June 29, 2021 at 5:46 amHaiquanSubscriber
I was performing a simple compression simulation for a metal spring. I found confused result in case 1 as shown below.
I applied displacement in case 1, due to insufficient constraint, the moment should be unbalanced and the spring should rotate, this should cause convergence issue unless I put a block to prevent such rotation. But simulation shown no rotation in spring and it converged! I checked the moment equilibrium carefully and found that the acting point of reaction force of displacement was not in the location where displacement was applied, it was near the middle of the spring as shown in the red arrow in case 1.
In case 2, I used a tool to apply displacement instead of applying it directly on spring, this was more realistic, the spring rotated. That is why I put a block to prevent such rotation. Deformation shape in case 2 matches the reality!
My question is why the acting point of reaction force of displacement is not in the location where displacement is applied?June 29, 2021 at 12:07 pmAkshay ManiyarAnsys Employee
In first case your model is not fully constraint, so solver would have created weak springs and tried to converge it. That is why you are not able to see any rotation in first case. You can try switching off weak springs and try running again. (analysis settings
June 29, 2021 at 12:11 pm1shanAnsys Employee"I checked the moment equilibrium carefully...... the middle of the spring as shown in the spring" - How did you arrive at this conclusion? You could simply insert a force/moment reaction probe and check if they balance out. When you apply a fixed displacement in Z, all nodes at the scoped geometric entity translate in Z together. This implies that the scoped faces cant rotate, because if they do then each node would have a different z displacement. In case 2 rotation is possible because there is no constraint which restricts this movement.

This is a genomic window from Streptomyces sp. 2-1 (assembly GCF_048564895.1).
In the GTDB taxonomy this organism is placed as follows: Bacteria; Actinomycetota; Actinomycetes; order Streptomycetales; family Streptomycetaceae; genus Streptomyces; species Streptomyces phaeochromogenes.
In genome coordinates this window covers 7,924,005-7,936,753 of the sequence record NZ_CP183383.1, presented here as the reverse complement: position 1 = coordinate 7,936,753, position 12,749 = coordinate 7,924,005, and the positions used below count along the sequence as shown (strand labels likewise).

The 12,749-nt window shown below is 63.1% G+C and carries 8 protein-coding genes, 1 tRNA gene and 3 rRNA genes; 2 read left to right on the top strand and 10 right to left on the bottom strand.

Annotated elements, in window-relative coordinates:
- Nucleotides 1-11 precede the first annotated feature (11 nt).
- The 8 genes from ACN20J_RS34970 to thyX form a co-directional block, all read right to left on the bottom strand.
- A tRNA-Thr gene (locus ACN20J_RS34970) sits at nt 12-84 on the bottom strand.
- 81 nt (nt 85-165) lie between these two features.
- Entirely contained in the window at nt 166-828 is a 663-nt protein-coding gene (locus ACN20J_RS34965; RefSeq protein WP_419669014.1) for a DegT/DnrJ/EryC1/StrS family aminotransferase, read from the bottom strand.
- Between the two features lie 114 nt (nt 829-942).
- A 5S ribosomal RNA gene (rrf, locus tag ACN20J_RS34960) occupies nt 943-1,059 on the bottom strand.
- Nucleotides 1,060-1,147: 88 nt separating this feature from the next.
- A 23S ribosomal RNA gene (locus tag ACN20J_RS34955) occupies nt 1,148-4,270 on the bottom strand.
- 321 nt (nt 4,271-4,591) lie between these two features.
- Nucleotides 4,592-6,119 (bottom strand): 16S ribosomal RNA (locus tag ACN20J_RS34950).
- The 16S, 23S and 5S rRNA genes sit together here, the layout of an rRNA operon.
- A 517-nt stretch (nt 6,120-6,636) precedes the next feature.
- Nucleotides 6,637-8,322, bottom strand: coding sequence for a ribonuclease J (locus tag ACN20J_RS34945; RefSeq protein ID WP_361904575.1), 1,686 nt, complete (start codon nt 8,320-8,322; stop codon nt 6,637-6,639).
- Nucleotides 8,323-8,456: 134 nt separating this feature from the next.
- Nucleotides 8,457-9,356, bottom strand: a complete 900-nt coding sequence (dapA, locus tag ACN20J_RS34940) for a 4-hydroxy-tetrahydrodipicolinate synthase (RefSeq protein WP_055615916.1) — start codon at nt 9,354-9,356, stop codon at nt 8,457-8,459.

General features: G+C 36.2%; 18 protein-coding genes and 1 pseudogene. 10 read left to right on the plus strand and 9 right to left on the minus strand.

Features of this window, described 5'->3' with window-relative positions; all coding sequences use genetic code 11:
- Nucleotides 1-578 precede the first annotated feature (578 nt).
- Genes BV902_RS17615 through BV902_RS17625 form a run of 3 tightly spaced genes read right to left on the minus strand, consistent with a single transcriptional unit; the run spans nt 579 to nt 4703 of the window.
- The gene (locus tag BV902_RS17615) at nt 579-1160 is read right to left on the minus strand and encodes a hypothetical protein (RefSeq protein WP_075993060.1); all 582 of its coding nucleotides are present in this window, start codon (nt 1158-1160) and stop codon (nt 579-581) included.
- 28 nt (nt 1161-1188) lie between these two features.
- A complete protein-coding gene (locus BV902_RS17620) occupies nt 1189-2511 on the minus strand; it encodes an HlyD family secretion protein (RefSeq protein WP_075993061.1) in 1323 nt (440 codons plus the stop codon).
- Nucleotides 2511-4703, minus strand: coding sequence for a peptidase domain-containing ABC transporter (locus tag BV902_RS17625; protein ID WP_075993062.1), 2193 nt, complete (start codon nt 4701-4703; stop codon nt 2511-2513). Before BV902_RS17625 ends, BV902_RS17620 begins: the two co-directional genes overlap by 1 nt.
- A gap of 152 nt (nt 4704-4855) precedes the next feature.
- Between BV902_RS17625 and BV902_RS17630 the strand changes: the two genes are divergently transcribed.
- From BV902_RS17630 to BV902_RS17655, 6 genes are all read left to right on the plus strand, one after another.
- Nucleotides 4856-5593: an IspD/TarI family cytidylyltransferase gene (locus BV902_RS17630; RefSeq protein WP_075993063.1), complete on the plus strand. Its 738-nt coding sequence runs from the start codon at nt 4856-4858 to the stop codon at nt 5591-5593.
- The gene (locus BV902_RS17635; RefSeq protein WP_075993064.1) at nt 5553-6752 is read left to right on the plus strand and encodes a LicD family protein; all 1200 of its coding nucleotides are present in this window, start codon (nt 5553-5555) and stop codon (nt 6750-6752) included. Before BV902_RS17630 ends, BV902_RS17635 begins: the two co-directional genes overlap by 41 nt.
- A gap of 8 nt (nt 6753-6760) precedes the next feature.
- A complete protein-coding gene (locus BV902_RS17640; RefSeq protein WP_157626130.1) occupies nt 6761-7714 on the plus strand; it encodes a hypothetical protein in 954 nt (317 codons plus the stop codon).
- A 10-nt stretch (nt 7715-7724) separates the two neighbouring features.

June 30, 2021 at 2:47 amHaiquanSubscriberThank you very much for your comment. I checked the week spring, it is turned off by default
Thank you very much for your comment. For the force and moment balance, they are balanced as shown below. Why I said the acting point of reaction force of displacement moved to center of the spring is based on this calculation: 169.89Nmm/31.798mm=5.3mm as shown below. The displacement reaction force is not at the location where displacement is applied(16mm), how Ansys still gets this balance result? This is what I feel confused.
Yes, I agree the scoped faces cannot rotate as this is displacement load. So If I donÔÇÖt introduce the tool, what should I do if I want to have a Z direction displacement, should I apply in an edge, or use remote displacement instead?
June 30, 2021 at 3:11 ampeteroznewmanSubscriberHello You should use a Remote Displacement on that face, leave 5 DOF Free and only apply the Z displacement.
July 3, 2021 at 8:05 amHaiquanSubscriberThank you very much for your comment. Remote displacement works well.
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